On May 31 2021, the Delhi High Court in the case of Action Committee Unaided Recognized Private Schools v. Directorate of Education, nullified two Delhi Government orders passed on 18th April and 28th August 2020 respectively, the orders were passed in the context of COVID-19 lockdown to restrict the private schools from gathering Annual Charges and Development Fees from students. A petition was moved by Action Committee Unaided Recognized Private Schools [approx of 450 private unaided schools] before Justice Jayant Nath seeking action against the Government order.
The court said "The impugned acts are prejudicial to the said Schools and would cause an unreasonable restriction in their functioning. In the above facts and circumstances, the impugned orders dated 18.04.2020 and 28.08.2020 issued by the respondent to the extent that they forbid the petitioner/postpone collection of Annual Charges and Development Fees are illegal and ultra vires the powers of the respondent stipulated under the DSE Act and the Rules. The orders to that extent are quashed."
The complaint of the petitioner that the schools were not permitted to charge the full expressed expenses for example not permitted to charge the Annual Charges and Development Fees. Besides, it was the case of the petitioner that the respondent authority was diminishing their privileges to fix their charges and to confine the collection thereof to specific heads/amounts is illegal and with no power or jurisdiction. The petitioner also claimed that the orders passed by the Directorate of Education were arbitrary and unconstitutional.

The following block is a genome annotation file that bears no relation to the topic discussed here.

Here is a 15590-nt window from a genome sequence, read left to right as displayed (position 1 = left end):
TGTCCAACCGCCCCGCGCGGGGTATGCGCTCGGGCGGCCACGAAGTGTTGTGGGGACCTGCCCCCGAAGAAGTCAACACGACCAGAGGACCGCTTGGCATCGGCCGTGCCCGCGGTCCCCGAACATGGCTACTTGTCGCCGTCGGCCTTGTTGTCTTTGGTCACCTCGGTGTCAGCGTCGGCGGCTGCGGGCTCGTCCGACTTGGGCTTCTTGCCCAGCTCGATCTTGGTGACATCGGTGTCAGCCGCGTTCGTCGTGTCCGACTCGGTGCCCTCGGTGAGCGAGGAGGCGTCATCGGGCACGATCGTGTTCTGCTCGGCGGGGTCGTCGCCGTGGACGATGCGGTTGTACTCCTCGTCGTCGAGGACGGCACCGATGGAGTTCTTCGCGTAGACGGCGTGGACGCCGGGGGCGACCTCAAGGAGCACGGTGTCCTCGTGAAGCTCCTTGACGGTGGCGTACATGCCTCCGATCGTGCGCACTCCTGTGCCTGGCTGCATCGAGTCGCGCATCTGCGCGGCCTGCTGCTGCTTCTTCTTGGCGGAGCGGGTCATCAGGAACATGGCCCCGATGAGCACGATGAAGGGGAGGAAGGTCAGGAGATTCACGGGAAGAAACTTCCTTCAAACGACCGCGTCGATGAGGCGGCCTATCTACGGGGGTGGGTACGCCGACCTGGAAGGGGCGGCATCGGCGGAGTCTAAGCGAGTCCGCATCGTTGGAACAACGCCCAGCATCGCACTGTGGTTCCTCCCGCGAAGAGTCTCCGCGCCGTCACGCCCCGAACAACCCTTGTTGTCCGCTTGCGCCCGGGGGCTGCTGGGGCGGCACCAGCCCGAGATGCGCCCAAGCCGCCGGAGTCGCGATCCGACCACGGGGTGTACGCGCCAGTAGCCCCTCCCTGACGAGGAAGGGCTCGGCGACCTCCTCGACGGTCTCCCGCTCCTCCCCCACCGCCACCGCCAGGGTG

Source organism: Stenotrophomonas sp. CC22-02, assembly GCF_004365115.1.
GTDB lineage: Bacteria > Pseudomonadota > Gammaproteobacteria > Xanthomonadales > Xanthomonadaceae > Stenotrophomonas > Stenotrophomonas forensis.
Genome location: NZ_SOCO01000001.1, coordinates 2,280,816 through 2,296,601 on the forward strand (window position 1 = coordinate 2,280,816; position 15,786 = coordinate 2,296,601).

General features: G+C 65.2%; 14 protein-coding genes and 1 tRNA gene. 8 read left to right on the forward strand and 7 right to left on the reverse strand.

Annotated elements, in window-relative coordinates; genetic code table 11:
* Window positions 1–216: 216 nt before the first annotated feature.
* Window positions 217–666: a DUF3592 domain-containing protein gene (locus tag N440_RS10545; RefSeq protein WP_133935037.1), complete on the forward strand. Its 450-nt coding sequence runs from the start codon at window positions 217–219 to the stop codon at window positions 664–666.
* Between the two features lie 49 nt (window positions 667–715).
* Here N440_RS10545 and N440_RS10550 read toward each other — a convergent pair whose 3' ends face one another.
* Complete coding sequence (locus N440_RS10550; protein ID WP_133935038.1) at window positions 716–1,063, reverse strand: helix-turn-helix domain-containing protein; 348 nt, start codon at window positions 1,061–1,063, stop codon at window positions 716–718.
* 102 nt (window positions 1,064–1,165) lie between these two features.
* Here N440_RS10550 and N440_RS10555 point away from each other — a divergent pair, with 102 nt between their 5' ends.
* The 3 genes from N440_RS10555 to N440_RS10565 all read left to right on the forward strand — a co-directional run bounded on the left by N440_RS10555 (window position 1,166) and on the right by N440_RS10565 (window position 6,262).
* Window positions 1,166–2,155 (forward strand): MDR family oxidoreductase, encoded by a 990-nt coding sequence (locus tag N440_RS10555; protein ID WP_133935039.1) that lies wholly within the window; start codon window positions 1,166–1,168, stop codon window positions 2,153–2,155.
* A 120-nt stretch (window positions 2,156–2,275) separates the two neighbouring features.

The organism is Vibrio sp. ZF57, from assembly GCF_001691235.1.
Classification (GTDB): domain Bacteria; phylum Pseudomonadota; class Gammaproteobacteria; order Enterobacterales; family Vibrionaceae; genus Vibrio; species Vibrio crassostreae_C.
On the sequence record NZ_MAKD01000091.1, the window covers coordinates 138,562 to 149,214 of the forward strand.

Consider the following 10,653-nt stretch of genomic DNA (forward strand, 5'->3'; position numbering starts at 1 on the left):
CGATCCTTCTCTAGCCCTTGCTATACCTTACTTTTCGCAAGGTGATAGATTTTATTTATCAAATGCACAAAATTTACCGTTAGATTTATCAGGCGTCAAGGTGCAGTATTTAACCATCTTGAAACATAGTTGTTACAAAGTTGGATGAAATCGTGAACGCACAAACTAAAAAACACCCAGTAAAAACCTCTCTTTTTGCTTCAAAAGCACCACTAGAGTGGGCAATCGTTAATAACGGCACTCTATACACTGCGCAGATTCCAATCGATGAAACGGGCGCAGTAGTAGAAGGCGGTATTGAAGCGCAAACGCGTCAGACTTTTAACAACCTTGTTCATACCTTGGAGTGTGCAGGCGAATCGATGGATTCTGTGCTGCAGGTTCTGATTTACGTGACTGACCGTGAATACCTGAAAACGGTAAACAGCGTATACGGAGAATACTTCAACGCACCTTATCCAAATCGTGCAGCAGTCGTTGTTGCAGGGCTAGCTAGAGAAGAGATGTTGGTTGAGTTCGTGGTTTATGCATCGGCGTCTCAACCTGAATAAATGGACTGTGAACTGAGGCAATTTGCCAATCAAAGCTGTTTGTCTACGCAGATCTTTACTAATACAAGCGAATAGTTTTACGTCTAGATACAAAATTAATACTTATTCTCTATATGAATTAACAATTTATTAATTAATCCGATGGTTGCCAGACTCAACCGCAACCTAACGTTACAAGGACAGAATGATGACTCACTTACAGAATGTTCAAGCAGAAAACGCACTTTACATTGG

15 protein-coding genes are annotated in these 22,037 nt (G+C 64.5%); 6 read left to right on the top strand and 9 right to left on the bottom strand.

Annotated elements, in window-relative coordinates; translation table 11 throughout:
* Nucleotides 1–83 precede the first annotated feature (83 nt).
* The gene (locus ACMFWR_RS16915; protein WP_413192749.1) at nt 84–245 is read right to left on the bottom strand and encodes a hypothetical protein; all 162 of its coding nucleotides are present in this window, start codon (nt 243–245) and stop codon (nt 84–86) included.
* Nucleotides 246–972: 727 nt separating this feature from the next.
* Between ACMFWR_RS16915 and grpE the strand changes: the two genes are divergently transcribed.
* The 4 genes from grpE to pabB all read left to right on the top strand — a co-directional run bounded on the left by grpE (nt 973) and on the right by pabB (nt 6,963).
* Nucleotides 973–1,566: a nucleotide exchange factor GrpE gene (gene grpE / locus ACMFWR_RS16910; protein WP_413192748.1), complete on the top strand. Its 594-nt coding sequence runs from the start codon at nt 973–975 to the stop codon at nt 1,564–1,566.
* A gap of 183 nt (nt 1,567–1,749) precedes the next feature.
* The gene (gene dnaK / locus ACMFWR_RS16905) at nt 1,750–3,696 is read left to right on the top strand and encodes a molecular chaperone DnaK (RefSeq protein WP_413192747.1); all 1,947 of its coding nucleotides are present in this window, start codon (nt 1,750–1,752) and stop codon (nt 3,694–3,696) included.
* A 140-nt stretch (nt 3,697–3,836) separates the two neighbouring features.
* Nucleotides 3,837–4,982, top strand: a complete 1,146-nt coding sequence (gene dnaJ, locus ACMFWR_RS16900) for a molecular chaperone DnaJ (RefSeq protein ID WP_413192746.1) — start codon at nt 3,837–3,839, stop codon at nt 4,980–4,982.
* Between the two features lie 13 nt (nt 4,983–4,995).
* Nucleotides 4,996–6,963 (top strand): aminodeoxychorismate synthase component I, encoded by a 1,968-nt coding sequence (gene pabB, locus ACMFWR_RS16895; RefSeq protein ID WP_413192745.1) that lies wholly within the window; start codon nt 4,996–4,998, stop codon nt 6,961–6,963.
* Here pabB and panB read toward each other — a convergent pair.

The Respondent argued that the school associations could not increase the fee amount without the DOE's permission. It was also submitted that considering the intense monetary pressing factor and weight on the overall population inferable from the Pandemic, the petitioner forcing the people to pay the fee amount would be harsh, unreasonable and unjust.
The High Court said that the role of DOE was to prevent the commercialization of education and not to reduce or cut down the established fee amount without the presence of commercialization or any exploitation.
The court thoroughly examined all expenses of the schools and found that schools were not making a profit out of the annual charges.
"Costs like rents, taxes, travelling, conveyance, insurance charges, remuneration of auditors, repair and maintenance of building and fix and support of building and upkeep of gear, furniture and installation are altogether expenses which will keep on being caused by the schools regardless of the physical shut down. In case, the said repairs and expenses are not done, it will undoubtedly make harm the structure, foundation and working of the schools. Further, it can't be said that the school building is closed. The structure would stay useful for authoritative reasons and in any event, contingent upon realities and conditions of the case, for conducting online classes, etc."
The court concluded by saying that the respondent was not authorised to cut down the annual charges established by the school and quashed the orders.